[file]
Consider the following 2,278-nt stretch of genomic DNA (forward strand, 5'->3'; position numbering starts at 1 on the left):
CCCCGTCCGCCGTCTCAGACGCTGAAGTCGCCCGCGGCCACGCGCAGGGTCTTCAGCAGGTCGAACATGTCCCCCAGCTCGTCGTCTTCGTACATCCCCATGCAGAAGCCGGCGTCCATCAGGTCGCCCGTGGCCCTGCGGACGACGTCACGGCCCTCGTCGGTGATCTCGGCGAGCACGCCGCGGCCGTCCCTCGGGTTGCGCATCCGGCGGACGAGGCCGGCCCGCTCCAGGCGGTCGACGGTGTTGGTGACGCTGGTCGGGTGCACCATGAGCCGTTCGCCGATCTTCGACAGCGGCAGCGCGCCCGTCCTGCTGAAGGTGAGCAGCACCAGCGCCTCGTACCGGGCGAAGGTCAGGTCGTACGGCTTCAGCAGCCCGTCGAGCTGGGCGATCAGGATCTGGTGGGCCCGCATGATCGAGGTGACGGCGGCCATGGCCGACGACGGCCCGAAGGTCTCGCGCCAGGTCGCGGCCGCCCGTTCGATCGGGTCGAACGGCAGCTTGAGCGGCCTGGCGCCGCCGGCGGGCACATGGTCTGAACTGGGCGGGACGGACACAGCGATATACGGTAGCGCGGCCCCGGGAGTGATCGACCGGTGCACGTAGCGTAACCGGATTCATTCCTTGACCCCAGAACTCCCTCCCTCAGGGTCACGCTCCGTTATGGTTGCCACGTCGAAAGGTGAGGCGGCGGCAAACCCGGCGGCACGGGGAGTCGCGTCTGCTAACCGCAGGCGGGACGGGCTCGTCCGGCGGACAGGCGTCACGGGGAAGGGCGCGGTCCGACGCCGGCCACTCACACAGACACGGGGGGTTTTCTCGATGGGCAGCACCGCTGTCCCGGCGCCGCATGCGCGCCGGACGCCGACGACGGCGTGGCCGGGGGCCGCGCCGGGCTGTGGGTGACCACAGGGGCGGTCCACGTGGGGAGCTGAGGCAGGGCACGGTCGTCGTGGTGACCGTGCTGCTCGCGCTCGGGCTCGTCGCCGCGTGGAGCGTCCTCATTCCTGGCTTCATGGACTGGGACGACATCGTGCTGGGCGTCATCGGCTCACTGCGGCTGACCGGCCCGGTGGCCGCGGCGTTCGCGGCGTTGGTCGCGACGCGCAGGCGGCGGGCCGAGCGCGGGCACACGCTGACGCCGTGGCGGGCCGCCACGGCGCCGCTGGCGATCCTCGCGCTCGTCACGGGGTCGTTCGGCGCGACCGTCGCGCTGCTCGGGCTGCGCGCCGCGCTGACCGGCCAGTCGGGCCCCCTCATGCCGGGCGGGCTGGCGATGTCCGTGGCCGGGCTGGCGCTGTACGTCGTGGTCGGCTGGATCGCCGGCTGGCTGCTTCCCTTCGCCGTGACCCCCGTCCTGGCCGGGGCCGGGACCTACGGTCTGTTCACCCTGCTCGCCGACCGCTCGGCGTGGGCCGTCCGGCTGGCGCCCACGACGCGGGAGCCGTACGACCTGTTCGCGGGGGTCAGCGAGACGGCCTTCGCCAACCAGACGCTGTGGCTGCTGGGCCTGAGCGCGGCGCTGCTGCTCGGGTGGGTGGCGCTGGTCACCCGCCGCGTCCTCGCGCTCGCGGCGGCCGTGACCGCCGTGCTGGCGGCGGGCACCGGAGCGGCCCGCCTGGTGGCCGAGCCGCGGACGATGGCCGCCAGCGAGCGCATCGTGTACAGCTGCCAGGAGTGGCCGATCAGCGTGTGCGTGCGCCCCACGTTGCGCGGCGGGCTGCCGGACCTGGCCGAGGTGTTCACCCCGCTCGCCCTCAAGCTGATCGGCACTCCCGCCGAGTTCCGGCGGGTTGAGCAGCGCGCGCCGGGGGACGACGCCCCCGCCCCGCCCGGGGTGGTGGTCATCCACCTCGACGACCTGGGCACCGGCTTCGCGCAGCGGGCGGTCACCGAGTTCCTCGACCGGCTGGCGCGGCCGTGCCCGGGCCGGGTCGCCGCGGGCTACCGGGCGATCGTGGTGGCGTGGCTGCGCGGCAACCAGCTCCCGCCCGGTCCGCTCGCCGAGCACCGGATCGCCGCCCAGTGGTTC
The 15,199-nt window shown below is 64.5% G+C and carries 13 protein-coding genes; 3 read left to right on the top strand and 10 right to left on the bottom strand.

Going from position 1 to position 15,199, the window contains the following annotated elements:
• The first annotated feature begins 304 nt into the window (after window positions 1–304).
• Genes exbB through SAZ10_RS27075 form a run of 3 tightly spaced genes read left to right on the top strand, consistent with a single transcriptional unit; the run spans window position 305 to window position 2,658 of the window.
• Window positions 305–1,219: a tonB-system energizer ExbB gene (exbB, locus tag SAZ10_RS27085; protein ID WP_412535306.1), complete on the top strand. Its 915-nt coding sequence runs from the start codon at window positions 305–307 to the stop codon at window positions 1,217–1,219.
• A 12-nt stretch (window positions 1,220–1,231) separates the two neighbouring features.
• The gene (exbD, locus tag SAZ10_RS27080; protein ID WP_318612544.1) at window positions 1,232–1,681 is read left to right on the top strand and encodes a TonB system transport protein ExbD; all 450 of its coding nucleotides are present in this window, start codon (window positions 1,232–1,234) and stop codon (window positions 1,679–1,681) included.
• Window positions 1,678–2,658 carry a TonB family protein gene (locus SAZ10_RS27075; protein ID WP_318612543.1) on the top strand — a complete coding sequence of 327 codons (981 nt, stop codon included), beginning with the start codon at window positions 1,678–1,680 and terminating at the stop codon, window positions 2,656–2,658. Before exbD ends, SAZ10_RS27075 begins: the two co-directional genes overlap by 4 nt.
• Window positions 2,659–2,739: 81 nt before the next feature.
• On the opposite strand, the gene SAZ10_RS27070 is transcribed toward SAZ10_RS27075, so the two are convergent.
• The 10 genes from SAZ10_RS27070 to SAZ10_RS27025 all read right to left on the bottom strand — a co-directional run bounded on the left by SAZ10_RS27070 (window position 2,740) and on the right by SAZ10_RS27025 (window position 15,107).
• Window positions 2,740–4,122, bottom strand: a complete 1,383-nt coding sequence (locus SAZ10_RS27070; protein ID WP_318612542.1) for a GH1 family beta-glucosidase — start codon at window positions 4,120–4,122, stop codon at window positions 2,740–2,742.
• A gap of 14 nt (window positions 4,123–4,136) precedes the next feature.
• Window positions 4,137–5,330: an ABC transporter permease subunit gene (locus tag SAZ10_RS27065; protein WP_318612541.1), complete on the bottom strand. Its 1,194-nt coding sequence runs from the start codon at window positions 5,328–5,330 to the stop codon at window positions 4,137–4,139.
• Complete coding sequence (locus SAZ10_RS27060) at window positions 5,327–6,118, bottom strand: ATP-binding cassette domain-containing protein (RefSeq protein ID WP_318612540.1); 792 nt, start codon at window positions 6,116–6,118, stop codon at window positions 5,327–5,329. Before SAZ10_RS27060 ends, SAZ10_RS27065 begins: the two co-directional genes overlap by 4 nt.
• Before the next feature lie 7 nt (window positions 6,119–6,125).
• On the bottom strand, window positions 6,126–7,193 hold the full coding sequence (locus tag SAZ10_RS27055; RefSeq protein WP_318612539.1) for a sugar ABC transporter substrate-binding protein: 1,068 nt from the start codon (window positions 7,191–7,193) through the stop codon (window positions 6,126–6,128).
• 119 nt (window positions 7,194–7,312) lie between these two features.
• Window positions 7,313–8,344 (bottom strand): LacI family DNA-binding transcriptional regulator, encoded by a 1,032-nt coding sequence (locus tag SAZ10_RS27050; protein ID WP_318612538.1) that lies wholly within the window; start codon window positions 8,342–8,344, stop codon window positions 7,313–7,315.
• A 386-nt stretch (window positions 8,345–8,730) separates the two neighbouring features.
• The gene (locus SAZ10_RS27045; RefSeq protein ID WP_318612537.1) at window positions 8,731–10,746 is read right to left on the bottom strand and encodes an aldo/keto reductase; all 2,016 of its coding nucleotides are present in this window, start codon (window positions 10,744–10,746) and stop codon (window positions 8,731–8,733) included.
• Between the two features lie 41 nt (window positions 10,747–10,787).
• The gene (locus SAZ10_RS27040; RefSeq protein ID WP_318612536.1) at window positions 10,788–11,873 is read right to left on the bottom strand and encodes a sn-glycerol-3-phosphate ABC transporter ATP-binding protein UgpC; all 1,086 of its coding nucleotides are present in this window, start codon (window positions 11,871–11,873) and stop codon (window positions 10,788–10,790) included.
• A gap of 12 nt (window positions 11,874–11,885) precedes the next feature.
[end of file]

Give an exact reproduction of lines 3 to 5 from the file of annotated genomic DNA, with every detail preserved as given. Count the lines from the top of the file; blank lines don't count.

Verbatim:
The 15,199-nt window shown below is 64.5% G+C and carries 13 protein-coding genes; 3 read left to right on the top strand and 10 right to left on the bottom strand.

Going from position 1 to position 15,199, the window contains the following annotated elements:
• The first annotated feature begins 304 nt into the window (after window positions 1–304).